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 Post subject: Re: The Homemade Vegan Pantry: The art of making your own st
PostPosted: Sun May 15, 2016 1:14 am 
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Huffs Nutritional Yeast
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The UnPork does work well in fried rice. I was skeptical about simmering the seitan directly in the pot rather than in a steamer, but it somehow works. I made UnSteak and UnChicken today using the same method. Both have turned out well.

Next up is figuring out yogurt.


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 Post subject: Re: The Homemade Vegan Pantry: The art of making your own st
PostPosted: Sun May 15, 2016 7:06 am 
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the yogurt worked out for me great! Thin, but she explains that. :)


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 Post subject: Re: The Homemade Vegan Pantry: The art of making your own st
PostPosted: Sun May 15, 2016 5:51 pm 
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Unpork in a fried rice with tofu "egg?" Basically the best thing I've ever eaten. I miss having an unemployed partner who makes All of the Seitan. Sigh.

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 Post subject: Re: The Homemade Vegan Pantry: The art of making your own st
PostPosted: Sun May 15, 2016 6:24 pm 
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I made the vanilla cake and the French chocolate buttercream. The cake turned out really well, very moist. The buttercream was super thick and rich and not sweet. It's the first cake I've made since childhood and I didn't have any issues.

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 Post subject: Re: The Homemade Vegan Pantry: The art of making your own st
PostPosted: Tue May 24, 2016 10:07 am 
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Help! I forgot the book at home and I need to bake the baguette in one hour: can anyone tell me for how long and at what temperature I need to bake it?

Thanks!!!!!!

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 Post subject: Re: The Homemade Vegan Pantry: The art of making your own st
PostPosted: Tue May 24, 2016 10:16 am 
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 Post subject: Re: The Homemade Vegan Pantry: The art of making your own st
PostPosted: Tue May 24, 2016 11:05 am 
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Thanks!!!!!!!!!!!!!!!!!!!!!!!!!!!!!!

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 Post subject: Re: The Homemade Vegan Pantry: The art of making your own st
PostPosted: Thu May 26, 2016 12:04 am 
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I've achieved cookbookception. Or something. Anyway.

I used the UnChicken to make some Seitan Makhani from Vegan Richa's Indian Kitchen. The texture was a wee bit softer than chicken, but the flavor was pretty much spot-on compared to the balti butter chicken I used to enjoy at a hole-in-the-wall joint in Portland. It was really delicious.


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 Post subject: Re: The Homemade Vegan Pantry: The art of making your own st
PostPosted: Sun May 29, 2016 3:07 pm 
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Big YES to the unchicken! I hadn't made any of the meats in this book because they all looked pretty involved, but I hauled out my food processor last night and made the unchicken. Wow wow wow wow wow. Yummmm. Came together in no time, too! I added it to the Oh She Glows potato & asparagus salad with some white beans and greens to make it a meal. And then I took a pretty picture and ate it all in about five minutes. YUM.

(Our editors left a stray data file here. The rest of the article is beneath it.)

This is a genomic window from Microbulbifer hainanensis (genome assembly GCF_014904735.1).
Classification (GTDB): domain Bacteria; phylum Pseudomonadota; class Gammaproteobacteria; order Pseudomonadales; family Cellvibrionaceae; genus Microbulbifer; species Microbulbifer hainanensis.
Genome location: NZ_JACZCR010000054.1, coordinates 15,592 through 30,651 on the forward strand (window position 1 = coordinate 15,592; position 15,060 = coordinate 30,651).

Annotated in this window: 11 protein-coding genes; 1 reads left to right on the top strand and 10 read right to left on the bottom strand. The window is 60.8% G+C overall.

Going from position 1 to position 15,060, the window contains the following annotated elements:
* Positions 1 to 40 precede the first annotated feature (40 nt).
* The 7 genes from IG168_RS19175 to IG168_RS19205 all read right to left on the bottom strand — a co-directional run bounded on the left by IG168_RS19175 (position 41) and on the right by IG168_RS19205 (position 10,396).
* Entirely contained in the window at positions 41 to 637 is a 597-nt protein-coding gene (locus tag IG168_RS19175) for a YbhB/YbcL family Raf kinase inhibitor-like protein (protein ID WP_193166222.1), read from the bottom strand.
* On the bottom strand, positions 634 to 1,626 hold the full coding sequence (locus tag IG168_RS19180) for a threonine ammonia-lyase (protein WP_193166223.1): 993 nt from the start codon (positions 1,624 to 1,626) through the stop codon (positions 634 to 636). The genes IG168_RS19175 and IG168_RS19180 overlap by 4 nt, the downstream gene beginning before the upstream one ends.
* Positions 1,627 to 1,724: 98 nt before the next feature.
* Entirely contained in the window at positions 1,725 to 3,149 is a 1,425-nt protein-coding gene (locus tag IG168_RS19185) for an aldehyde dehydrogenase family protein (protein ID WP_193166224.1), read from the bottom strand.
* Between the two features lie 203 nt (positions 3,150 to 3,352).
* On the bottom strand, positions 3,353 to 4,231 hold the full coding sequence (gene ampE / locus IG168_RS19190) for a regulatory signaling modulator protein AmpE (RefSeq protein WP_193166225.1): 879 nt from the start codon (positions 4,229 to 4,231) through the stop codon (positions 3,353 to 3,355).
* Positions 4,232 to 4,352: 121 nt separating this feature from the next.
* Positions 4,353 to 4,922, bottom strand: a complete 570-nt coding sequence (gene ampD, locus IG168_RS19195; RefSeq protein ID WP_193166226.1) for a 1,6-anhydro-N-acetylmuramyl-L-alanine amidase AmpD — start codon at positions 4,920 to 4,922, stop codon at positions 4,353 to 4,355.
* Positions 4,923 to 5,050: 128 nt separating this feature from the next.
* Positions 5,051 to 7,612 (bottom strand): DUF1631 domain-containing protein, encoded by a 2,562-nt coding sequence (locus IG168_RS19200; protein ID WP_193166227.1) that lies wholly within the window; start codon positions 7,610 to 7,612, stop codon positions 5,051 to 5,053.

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 Post subject: Re: The Homemade Vegan Pantry: The art of making your own st
PostPosted: Sun May 29, 2016 6:43 pm 
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I made the french bread a few days ago. I have no pizza stone, so I just used a baking sheet with parchment. It turned out well enough, but seemed a little dense. I could see it working well with brothy soups, but I don't know that I'd make it for anything else. But I'm always fairly impressed when I can throw a few ingredients in a bowl and have it turn into legit bread.

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 Post subject: Re: The Homemade Vegan Pantry: The art of making your own st
PostPosted: Tue Aug 02, 2016 1:27 pm 
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Has anyone tried the eclairs? I've been on the lookout for a good vegan choux, and this one sounds promising. Didn't want to go through the effort if it wasn't worth it.


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 Post subject: Re: The Homemade Vegan Pantry: The art of making your own st
PostPosted: Fri Aug 05, 2016 11:17 am 
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Tried a few more recipes! Unpork: delicious. Unsteak: pretty good. MAN is that marinade necessary, tho! So bland before it.


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 Post subject: Re: The Homemade Vegan Pantry: The art of making your own st
PostPosted: Wed Aug 10, 2016 5:24 pm 
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It's been awhile since I made much from this book. Life stuff has been getting in the way of massive prep cook type days, but I'm getting back into the swing of things. Decided to give the oil-free melty "cheddar" another go round. One thing I've learned from all this life stuff is patience. This time I did some additional research on rejuvelac. It seems I've been quick to move from sprout to creating the rejuvelac. This time round my cashew and rejuvelac mixture almost doubled while rising and had a ton of air pockets. I think it's because I actually had good rejuvelac. The mixture has a pretty decent tangy flavor to it. I also practiced patience with the agar, cashew, tapioca in the saucepan. I let it get really thick and stretchy before taking it off the heat and putting it in the fridge.